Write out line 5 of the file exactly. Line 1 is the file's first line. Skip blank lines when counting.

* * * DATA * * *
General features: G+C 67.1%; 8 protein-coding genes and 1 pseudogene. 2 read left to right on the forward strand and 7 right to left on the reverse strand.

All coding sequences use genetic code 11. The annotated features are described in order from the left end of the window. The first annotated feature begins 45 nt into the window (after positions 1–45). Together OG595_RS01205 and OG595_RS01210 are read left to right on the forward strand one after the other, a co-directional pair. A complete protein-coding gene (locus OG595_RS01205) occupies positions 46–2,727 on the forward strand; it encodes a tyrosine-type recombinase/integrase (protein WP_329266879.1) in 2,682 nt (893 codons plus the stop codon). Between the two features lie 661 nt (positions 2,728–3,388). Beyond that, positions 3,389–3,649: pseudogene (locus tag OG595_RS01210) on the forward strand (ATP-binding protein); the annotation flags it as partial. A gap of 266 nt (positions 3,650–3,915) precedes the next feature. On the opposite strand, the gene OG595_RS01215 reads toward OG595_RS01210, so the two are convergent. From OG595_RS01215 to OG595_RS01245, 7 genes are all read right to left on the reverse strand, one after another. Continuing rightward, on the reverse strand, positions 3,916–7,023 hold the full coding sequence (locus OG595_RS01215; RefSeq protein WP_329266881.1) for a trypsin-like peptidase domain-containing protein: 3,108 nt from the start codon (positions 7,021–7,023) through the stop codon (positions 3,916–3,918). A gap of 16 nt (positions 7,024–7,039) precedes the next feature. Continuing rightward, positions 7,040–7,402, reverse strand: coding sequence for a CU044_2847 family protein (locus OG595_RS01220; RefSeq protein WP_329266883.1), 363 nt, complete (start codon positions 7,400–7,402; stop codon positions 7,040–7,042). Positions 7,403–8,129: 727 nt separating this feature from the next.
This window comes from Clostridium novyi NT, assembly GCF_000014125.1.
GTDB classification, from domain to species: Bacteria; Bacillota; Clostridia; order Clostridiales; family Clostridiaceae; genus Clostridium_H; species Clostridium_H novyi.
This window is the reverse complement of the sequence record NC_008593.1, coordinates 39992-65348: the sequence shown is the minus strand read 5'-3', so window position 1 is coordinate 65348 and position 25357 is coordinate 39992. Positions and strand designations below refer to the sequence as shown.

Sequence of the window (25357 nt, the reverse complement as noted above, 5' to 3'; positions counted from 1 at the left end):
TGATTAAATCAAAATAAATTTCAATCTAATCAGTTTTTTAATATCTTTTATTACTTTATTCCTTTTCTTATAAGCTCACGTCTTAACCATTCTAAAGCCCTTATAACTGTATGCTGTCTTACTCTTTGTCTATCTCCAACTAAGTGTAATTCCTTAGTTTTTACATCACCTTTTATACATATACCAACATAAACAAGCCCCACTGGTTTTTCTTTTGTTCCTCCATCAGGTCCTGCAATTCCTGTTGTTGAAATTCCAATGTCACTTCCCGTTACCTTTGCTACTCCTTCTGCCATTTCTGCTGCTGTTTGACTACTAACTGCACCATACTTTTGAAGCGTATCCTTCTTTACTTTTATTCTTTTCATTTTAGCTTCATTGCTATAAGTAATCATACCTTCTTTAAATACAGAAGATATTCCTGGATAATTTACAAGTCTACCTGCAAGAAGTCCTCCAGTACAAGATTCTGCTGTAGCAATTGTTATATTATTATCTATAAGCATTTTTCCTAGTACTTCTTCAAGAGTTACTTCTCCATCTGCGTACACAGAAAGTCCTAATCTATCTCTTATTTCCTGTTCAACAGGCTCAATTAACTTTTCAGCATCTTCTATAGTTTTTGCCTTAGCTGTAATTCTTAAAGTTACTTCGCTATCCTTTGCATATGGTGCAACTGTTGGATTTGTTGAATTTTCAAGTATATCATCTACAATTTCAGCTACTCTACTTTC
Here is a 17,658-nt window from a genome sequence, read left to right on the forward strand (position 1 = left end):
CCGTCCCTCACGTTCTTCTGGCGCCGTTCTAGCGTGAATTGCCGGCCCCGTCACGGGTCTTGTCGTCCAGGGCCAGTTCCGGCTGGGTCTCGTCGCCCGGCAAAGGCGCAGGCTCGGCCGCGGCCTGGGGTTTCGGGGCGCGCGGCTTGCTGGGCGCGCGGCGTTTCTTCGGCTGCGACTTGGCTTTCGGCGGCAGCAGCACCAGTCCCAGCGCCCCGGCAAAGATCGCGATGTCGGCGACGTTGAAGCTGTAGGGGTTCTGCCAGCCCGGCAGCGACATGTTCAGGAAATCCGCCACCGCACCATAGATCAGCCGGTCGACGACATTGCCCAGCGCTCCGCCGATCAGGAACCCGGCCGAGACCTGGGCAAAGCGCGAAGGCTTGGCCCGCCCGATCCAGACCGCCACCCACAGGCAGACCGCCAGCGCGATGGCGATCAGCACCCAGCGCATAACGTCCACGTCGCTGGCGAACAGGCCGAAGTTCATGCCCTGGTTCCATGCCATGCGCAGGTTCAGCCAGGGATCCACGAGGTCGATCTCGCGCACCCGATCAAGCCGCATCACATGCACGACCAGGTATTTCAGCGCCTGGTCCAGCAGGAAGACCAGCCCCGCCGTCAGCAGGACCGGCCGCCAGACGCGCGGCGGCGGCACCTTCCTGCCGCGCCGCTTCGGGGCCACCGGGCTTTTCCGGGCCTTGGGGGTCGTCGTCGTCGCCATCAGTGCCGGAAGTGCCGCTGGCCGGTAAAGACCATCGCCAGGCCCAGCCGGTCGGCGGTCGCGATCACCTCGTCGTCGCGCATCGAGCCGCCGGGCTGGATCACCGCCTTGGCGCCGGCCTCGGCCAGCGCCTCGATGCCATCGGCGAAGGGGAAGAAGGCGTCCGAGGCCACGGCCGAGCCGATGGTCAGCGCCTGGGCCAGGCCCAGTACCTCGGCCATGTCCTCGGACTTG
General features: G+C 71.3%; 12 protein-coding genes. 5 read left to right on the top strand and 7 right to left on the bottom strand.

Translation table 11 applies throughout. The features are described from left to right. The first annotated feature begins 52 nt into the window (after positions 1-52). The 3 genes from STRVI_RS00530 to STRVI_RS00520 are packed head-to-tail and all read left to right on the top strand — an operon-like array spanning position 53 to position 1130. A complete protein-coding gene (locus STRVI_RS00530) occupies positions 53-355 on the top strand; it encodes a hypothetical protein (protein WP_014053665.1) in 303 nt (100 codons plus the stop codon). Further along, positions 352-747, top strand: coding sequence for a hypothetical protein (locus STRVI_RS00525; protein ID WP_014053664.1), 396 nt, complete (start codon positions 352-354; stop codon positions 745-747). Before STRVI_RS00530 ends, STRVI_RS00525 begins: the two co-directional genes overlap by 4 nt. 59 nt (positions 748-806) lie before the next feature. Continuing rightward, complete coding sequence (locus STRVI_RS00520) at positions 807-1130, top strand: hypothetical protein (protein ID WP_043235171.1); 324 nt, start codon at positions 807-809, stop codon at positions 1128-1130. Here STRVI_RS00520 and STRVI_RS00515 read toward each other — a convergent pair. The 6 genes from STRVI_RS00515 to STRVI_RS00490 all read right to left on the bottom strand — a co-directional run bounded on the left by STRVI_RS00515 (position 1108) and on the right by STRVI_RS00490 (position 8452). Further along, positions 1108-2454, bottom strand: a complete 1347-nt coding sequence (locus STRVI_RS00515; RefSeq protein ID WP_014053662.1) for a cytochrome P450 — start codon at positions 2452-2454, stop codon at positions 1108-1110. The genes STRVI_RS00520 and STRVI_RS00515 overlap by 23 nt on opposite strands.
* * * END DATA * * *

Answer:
This window is the reverse complement of the sequence record NC_008593.1, coordinates 39992-65348: the sequence shown is the minus strand read 5'-3', so window position 1 is coordinate 65348 and position 25357 is coordinate 39992. Positions and strand designations below refer to the sequence as shown.